Australia under 'malicious' cyberattack from state actor
PM Scott Morrison warned Australians of 'specific risks' and an increased frequency of cyberattacks.
Australia's prime minister said on Friday his country was under a broad cyberattack from a "state-based actor" targeting government, public services and businesses, but declined to name the culprit.
Warning Australians of "specific risks" and an increased frequency of attacks, Scott Morrison told a hastily organised press conference that a range of sensitive institutions had been hit.
"This activity is targeting Australian organizations across a range of sectors, including all levels of government, industry, political organizations, education, health, essential service providers and operators of other critical infrastructure," he said.
He levelled blame at a "sophisticated state-based cyber actor", that could be one of only a handful of states.
China, Iran, Israel, North Korea, Russia, the United States and a number of European countries are known to have developed cyberwarfare capabilities.
Suspicions will likely fall on Beijing, which has recently slapped trade sanctions on Australian products amid an escalating row over Chinese influence.
Australia enraged China by calling for an investigation into the origins of the coronavirus pandemic and accusing China of fuelling a virus "infodemic" and engaging in economic "coercion".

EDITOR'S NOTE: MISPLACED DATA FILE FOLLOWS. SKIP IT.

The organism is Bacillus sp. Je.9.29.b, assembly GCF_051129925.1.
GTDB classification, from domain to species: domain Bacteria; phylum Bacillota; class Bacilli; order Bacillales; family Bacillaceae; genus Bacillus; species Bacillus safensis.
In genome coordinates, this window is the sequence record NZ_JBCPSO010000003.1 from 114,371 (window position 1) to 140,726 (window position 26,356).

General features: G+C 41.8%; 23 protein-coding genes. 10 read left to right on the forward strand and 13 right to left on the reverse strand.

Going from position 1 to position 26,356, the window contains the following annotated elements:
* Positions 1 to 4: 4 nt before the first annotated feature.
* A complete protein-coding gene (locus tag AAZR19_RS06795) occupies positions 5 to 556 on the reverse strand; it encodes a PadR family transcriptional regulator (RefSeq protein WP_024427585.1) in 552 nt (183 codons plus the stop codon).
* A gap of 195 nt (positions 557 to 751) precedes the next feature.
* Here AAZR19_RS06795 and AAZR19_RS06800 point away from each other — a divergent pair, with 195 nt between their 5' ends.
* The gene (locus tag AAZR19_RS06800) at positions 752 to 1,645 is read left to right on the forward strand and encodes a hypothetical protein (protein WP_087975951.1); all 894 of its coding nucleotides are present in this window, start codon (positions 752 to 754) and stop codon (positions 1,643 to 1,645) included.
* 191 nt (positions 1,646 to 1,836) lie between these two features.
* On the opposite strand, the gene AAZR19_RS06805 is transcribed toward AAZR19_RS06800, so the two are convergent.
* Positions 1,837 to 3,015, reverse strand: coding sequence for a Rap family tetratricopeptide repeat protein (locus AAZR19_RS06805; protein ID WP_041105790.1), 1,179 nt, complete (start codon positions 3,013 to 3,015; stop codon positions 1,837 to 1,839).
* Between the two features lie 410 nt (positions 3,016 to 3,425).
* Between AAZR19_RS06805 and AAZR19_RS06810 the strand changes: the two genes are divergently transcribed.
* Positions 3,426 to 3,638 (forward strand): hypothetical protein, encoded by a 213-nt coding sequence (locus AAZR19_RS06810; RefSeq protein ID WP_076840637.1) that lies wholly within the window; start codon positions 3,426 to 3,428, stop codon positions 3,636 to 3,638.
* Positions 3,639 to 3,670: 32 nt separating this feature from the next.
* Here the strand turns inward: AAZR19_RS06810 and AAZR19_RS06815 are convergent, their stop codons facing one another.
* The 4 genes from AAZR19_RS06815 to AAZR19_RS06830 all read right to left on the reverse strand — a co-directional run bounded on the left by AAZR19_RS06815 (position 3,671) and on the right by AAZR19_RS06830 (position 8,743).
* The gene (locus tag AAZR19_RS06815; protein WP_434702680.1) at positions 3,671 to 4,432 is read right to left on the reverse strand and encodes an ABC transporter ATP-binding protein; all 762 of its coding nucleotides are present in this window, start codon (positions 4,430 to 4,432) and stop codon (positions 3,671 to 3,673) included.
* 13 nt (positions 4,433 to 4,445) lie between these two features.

China -- increasingly unwilling to tolerate criticism of its more aggressive foreign policies -- has warned its students and tourists against going to Australia, threatened more sanctions and sentenced an Australian citizen to death for drug trafficking.
Morrison said that he had notified the leader of the opposition and state leaders of the cyberattacks, which he described as "malicious".
He did not elaborate on what type of attacks had taken place, but said no personal data had been compromised and many of the attacks were unsuccessful.
"They are not new risks, but they are specific risks," he said, urging Australian firms and institutions to protect themselves.
"We encourage organisations, particularly those in the health, critical infrastructure and essential services to take expert advice and to implement technical defences," he said.
That warning is likely to raise alarm bells as the country's medical facilities -- already on crisis footing because of the coronavirus pandemic -- could come under further strain.
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